Lenox Hill historical walking tour, Upper East Side of Manhattan houses, hotels, clubs, schools
Start at the Lexington Avenue-63rd St. subway stop & stroll through the neighborhood east of Central Park from E. 61st to E. 73rd St.
There are many homes in Manhattan with a star-studded past, but perhaps no Manhattan address has had more celebrity owners than 153 East 63rd Street. The home was built for socialite Barbara Rutherford when she married Cyril Hatch, also a leading member of New York society. Over the years, the home has been owned by numerous celebrities from burlesque performer Gypsy Rose Lee to acclaimed director Spike Lee. The home became a New York City Landmark in 1977 and is listed on the National Register of Historic Places.
The Barbizon Hotel for Women opened in 1927 as a home for young women who came to New York City to find work, including those in pursuit of their dream of becoming a model or actress. By the mid-twentieth century, the 23-story property had developed a reputation for attracting young women who were both glamorous and successful. The building was home to numerous future celebrities and a small army of models of the Ford agency, a company that rented two floors of the building. As second-wave feminism challenged the gendered assumptions that led to the creation of the Barbizon Hotel, a hotel for women seemed more prudish than stylish. As a result, the property was converted to hotels and apartments as it changed hands in the late 20th century. The building now houses condominiums and is known as Barbizon 63. Owing to its architectural and historical significance, the property is also listed on the National Register of Historic Places.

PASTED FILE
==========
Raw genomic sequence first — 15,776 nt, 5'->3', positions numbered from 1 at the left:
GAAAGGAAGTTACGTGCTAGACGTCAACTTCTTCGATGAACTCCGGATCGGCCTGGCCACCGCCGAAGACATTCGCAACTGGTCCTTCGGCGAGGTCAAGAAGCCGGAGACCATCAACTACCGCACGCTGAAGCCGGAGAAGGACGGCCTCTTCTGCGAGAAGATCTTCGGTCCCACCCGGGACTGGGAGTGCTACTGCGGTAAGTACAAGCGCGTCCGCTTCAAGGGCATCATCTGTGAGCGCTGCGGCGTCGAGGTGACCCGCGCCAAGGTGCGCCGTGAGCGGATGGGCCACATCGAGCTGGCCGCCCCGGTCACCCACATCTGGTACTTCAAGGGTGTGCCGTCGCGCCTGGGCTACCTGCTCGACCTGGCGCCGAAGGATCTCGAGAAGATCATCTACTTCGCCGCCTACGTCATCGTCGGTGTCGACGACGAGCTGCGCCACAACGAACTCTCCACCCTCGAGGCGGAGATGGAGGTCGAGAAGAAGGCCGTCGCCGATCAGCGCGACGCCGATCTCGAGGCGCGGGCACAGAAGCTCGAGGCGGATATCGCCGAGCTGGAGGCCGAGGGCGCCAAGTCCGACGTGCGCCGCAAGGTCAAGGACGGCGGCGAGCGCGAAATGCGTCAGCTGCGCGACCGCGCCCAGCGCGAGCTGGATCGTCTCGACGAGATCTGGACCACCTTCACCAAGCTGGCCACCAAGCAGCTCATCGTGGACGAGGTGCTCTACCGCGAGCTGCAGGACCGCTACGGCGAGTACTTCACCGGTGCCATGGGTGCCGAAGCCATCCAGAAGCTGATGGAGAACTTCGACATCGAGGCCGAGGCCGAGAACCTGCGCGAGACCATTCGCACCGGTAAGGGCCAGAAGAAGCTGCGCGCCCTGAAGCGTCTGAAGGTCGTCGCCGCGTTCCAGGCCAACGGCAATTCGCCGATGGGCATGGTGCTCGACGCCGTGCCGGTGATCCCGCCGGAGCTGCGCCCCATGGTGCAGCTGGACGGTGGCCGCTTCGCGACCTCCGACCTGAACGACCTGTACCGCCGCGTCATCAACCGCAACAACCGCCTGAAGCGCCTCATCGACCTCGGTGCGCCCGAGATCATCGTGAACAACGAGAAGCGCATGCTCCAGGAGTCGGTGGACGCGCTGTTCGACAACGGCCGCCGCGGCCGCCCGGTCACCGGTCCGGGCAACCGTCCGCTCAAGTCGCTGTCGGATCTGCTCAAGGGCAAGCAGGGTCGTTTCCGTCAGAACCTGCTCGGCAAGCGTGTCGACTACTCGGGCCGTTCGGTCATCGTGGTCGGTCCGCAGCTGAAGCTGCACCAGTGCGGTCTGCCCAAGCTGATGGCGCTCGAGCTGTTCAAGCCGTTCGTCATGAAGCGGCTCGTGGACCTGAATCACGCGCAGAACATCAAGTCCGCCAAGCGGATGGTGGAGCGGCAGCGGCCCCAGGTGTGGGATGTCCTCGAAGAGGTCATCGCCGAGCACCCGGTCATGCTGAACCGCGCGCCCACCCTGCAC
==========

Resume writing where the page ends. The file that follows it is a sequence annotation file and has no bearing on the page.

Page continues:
On a quiet Upper East Side street, amongst the gilded manors squished six or seven stories into the sky, sits the Edward Durell Stone House. The mid-century masterpiece was extensively renovated into its present form by its namesake in 1956. Stone, who is known for combining modernism and formalism in buildings like MoMA and the US Embassy in India, lived in the house until 1964. Zen-like in its simplicity, Stone House is recognizable by its sheared facade designed to bring light into the building's four stories.
Listed on the National Register of Historic Places, this stately home on East 65th Street was once the home of President Franklin Roosevelt, his wife Eleanor, their five children, and his mother Sara Delano Roosevelt. Sara Delano Roosevelt gifted the home at 49 East 65th Street to Franklin and Eleanor at Christmastime in 1905, two and half years later the couple moved in with their two children. At that time, Sara Roosevelt occupied Number 47 next door. Over the next three decades, the Roosevelt House was the location of numerous historical events, including the birth of Social Security. The Roosevelt House is now owned by Hunter College and operates as a Public Policy Institute in the former home. While the institute is non-partisan and not tied to the policies of Franklin and Eleanor Roosevelt, this building continues to influence public policy debates just as it once did when it was home to discussions among members of the Roosevelt family's extended circle of influence.
The Park Avenue Armory was constructed between 1877 and 1881. It was originally home to the 7th Infantry Regiment, and later, several other divisions and regiments. The building was designed and constructed by Charles Clinton. However, the magnificent Veteran's Room, influenced by cultures from all over the world, was designed by Louis Comfort Tiffany, Stanford White, Candace Wheeler and Samuel Colman. Today, the building serves as an event venue for visual and performing arts that need an unconventional space to display their work. It was named a National Historic Landmark in 1986.